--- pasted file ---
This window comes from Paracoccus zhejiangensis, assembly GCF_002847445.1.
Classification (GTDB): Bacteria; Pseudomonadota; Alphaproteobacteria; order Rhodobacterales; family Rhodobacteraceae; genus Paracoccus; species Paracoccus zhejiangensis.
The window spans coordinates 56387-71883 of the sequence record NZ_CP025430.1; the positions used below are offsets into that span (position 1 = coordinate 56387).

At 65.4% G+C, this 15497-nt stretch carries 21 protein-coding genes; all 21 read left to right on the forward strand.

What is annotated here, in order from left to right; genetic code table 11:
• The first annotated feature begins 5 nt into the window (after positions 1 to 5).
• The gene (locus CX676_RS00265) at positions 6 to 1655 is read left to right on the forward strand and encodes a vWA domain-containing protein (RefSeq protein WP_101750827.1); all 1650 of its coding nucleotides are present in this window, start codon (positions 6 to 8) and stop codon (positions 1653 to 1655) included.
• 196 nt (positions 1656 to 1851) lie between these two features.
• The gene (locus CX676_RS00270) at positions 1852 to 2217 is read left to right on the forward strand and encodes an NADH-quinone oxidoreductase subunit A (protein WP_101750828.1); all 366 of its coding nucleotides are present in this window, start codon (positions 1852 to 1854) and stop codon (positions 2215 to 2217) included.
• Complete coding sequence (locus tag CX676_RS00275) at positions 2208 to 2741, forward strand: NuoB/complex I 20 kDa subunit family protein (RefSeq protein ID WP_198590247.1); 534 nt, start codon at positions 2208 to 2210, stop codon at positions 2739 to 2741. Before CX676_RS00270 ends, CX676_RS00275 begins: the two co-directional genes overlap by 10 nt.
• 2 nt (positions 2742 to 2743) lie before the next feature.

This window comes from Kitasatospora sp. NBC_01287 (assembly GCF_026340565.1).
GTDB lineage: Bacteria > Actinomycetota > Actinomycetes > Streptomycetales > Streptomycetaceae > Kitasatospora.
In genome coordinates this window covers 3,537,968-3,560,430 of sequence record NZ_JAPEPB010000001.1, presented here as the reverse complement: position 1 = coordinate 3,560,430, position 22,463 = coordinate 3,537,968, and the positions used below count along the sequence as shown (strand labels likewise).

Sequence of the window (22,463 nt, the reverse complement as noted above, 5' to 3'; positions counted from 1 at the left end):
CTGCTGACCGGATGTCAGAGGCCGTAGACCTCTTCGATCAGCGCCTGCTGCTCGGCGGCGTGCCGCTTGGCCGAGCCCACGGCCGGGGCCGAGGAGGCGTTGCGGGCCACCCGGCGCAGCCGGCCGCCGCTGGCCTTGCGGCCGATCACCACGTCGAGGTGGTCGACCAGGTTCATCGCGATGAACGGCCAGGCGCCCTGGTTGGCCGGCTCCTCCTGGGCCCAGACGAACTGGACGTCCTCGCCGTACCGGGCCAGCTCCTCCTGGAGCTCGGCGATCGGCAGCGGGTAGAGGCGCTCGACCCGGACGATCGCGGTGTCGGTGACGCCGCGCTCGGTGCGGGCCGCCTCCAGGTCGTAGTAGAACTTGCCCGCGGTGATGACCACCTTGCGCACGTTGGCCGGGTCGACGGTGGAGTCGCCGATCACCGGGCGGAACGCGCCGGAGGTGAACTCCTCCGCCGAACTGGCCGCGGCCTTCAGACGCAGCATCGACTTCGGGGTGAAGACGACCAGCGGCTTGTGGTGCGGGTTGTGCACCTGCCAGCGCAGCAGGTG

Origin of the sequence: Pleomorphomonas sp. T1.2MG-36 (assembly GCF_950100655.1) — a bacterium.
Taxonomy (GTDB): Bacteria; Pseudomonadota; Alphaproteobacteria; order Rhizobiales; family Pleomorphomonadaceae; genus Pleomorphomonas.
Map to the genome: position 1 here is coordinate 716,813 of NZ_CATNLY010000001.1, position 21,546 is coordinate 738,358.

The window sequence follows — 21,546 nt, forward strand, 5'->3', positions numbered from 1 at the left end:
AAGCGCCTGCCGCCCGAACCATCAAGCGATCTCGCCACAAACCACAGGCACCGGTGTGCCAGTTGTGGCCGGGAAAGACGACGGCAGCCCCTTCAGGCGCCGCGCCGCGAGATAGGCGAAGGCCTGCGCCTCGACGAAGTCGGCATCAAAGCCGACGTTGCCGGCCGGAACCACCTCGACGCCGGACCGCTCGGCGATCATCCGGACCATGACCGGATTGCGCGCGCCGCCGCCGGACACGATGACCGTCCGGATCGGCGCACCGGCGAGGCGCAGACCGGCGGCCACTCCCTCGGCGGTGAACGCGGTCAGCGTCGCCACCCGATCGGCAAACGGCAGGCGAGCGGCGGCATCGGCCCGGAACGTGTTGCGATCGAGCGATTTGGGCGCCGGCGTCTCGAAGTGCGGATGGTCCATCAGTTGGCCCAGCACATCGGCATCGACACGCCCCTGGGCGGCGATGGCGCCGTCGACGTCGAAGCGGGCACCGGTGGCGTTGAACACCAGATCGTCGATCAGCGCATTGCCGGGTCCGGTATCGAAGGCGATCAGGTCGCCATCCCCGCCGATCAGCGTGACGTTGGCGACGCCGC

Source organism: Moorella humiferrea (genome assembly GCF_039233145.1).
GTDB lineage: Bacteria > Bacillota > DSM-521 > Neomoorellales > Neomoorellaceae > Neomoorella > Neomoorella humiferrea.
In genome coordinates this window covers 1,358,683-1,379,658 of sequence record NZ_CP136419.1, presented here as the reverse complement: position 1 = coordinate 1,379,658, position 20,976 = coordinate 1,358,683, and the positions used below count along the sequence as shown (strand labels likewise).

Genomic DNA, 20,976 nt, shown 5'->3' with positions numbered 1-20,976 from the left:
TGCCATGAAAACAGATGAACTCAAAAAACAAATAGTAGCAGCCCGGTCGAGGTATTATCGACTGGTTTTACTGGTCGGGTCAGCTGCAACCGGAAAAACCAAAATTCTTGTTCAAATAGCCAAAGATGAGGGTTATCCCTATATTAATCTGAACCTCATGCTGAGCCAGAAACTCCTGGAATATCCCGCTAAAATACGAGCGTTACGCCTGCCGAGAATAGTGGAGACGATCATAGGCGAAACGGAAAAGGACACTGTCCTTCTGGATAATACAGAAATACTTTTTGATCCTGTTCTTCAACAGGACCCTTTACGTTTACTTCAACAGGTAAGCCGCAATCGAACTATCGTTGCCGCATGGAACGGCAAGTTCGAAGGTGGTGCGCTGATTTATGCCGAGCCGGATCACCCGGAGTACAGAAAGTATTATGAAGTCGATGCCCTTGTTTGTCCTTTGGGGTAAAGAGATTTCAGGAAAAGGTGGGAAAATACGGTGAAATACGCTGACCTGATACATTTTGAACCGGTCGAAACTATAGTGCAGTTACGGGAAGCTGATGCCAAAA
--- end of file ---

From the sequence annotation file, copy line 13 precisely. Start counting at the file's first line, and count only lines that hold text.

GTDB lineage: Bacteria > Actinomycetota > Actinomycetes > Streptomycetales > Streptomycetaceae > Kitasatospora.